By Michelle Freeman, M.Div.
Houston–I grew up in a large Missionary Baptist Church in Austin, TX in the 70s and 80s. This church had vibrant worship, an awesome choir and good preaching. I loved Sunday School because of my teacher Mary. Mary was an educated middle- aged woman who wore a short Afro and male pantsuits. At the time, I did not understand why Mary wore male pantsuits. I asked my parents and was ignored. As an all-gender loving woman in a same-gender loving relationship who is now 51, I realize Mary was probably transgender but given that this was the 1970s, it was not discussed in public conversation. Nonetheless, I was fascinated with Mary because she was articulate, intelligent, had a wonderful sense of humor, a beautiful smile and a kind heart. I learned so much about the bible and its stories from Mary. She taught my class for 2 years when I was in Junior High School.
There was something very troubling about Mary though. Mary had a voice that was constantly silenced in worship. What do I mean? Our Pastor held the strong belief that women should not be allowed to preach, lead worship or be ordained clergy. He believed and had Baptist doctrine to support his feelings that women should be silent, referencing I Timothy 2:11-12 (11 Let a woman learn in silence with full submission. 12 I permit no woman to teach or to have authority over a man; she is to keep silent. NRSV)
As an inquisitive teenager, I got into a whole lot of trouble for constantly questioning the Pastor and the deacons WHY this was true and WHY it could not be changed! SURELY, there is a woman who has a voice and a word from God, which needs to be heard. Surely, God calls women to ministry as God calls males to ministry!
But back to Mary…Mary tried on 3 or 4 occasions to rush up towards the pulpit and preach and the deacons would drag her out of the church kicking and screaming. Mary would eventually calm down and would sit on a back pew and just cry uncontrollably. No one would comfort her during these times. I tried to approach her once to console her and my mom dragged me out of the church by my hand and told me to never do this again. All of the people in the church said
that Mary was “crazy”. This horrifying image is in my mind even today in spite of this happening over 4 decades ago. That was not my experience of Mary as my beloved Sunday School Teacher. She held a master’s degree and was a professor at a local college. She was not “crazy” but horribly misunderstood. I vigorously questioned the Pastor and asked him, “Why will you not let Mary say what God has clearly placed on her heart?” He never would answer my question and in fact told my parents I needed to be spanked and disciplined so I would get out of “grown folks business”. This hurt me deeply. I felt so much pain for Mary. I felt someone, anyone needed to speak up for Mary for she had no one in her corner, no one she could call family, no one who cared….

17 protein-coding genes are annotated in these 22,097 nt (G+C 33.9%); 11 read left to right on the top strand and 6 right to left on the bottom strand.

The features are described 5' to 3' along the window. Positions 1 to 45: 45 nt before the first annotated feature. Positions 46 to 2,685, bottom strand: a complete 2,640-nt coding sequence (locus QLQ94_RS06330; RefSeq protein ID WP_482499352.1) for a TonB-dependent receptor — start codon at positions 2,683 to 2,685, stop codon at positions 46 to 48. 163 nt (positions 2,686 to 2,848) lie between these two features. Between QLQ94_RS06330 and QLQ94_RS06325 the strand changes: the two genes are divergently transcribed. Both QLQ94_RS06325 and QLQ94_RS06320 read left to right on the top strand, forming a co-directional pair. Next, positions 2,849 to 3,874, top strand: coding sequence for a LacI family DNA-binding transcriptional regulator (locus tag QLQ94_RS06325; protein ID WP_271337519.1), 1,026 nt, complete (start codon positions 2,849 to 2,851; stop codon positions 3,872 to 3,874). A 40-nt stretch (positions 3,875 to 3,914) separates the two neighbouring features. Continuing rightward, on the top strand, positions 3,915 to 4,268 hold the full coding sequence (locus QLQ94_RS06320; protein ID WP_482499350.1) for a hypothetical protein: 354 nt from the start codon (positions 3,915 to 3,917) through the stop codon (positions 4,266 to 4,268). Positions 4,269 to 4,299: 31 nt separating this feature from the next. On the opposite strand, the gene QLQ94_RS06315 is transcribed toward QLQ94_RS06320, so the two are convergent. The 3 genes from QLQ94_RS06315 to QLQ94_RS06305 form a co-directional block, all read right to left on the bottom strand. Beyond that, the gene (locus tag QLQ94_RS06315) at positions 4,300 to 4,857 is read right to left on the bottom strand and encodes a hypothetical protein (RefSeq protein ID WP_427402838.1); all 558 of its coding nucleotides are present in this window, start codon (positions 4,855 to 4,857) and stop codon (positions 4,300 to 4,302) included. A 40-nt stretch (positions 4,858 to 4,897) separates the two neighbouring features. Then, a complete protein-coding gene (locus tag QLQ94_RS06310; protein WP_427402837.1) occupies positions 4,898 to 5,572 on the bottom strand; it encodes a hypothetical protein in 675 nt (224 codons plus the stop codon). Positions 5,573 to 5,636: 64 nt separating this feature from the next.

The whispers from the congregation about Mary included that “she was not married so something must be wrong with her.” Mary challenged the heteronormative and patriarchal behavior of the Baptist faith on allowing women to speak and voice what God has placed on their hearts. She challenged this when it was impossible for her to do so. Mary was shunned from the church and eventually left. I was saddened because I lost my favorite Sunday School Teacher. I felt deep down inside, although I did not know why then, that we had a kindred spirit…that we had a connection and that God was giving us both a voice that SHOULD NOT HAVE BEEN SILENCED!!!
I often wonder what happened to Mary. Every time I am given the opportunity to preach, I speak for Mary and all of the other women that were and still are silenced, bullied and ridiculed by the sexist behavior of the churches that do not allow their voices to be heard. Our Creator God did NOT intend for any of us to be silenced and that includes our women with all of the nuances, complexities, beauty and wisdom they bring to life and its many experiences.
Our Biblical stories are replete with examples of women who were leaders and used their voices. How can we forget Deborah, Naomi, Ruth, Esther and others’? And yet, today we still have many mainline denominations that will not allow women to become clergy or ordained. You know whom they are so no need to name them. What is also troubling is the scarcity of calls and ministry positions that are available for openly lesbian, bisexual and transgender women who have been called by God to serve the church and community. I am one of those women and I add the additional layer of being a woman of color who is all-gender loving in a same-gender loving relationship. The calls are scarce, the need is great and yet our voices continue to be silenced. Women’s Voices DO Matter….Black Women’s Voices DO Matter, Lesbian Women’s Voices DO Matter, Bisexual Women’s Voices DO Matter and Transgender Women’s Voices DO Matter, Yesterday, Today and Tomorrow!!
When the church silences the voices of the women in the room, they miss out on their rich cultural experiences being brought to life by women and especially women of color who can open up the stories and experiences in the Bible in a whole new light which can serve to uplift a generation and a people.
For all of the Mary’s and all of the Michelle’s who were told NO BE QUIET, you cannot speak, God says, SHOUT OUT with Thanksgiving in your heart. Impart the wisdom of the ages to your people. Let your souls and spirits soar because ALL WOMEN’S VOICES DO MATTER and yes even BLACK WOMEN’S VOICES DO MATTER! They mattered yesterday, they matter today and they matter tomorrow.